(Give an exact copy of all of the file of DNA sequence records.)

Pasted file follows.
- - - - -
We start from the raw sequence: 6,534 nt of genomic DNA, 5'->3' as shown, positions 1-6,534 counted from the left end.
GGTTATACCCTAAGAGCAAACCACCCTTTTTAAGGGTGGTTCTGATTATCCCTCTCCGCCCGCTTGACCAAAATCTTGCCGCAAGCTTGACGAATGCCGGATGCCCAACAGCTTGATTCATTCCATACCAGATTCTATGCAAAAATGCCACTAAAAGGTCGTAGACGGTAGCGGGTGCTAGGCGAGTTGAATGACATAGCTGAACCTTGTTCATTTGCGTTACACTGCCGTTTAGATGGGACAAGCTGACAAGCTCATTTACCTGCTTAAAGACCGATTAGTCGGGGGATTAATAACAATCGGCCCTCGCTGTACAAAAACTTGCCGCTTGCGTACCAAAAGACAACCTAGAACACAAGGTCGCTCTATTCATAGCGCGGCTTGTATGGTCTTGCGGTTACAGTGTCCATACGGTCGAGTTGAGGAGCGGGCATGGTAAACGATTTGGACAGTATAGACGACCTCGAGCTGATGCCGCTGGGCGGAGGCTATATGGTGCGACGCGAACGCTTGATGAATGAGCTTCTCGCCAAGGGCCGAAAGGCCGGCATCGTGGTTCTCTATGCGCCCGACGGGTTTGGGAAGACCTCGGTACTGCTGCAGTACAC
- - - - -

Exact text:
We start from the raw sequence: 6,534 nt of genomic DNA, 5'->3' as shown, positions 1-6,534 counted from the left end.
GGTTATACCCTAAGAGCAAACCACCCTTTTTAAGGGTGGTTCTGATTATCCCTCTCCGCCCGCTTGACCAAAATCTTGCCGCAAGCTTGACGAATGCCGGATGCCCAACAGCTTGATTCATTCCATACCAGATTCTATGCAAAAATGCCACTAAAAGGTCGTAGACGGTAGCGGGTGCTAGGCGAGTTGAATGACATAGCTGAACCTTGTTCATTTGCGTTACACTGCCGTTTAGATGGGACAAGCTGACAAGCTCATTTACCTGCTTAAAGACCGATTAGTCGGGGGATTAATAACAATCGGCCCTCGCTGTACAAAAACTTGCCGCTTGCGTACCAAAAGACAACCTAGAACACAAGGTCGCTCTATTCATAGCGCGGCTTGTATGGTCTTGCGGTTACAGTGTCCATACGGTCGAGTTGAGGAGCGGGCATGGTAAACGATTTGGACAGTATAGACGACCTCGAGCTGATGCCGCTGGGCGGAGGCTATATGGTGCGACGCGAACGCTTGATGAATGAGCTTCTCGCCAAGGGCCGAAAGGCCGGCATCGTGGTTCTCTATGCGCCCGACGGGTTTGGGAAGACCTCGGTACTGCTGCAGTACAC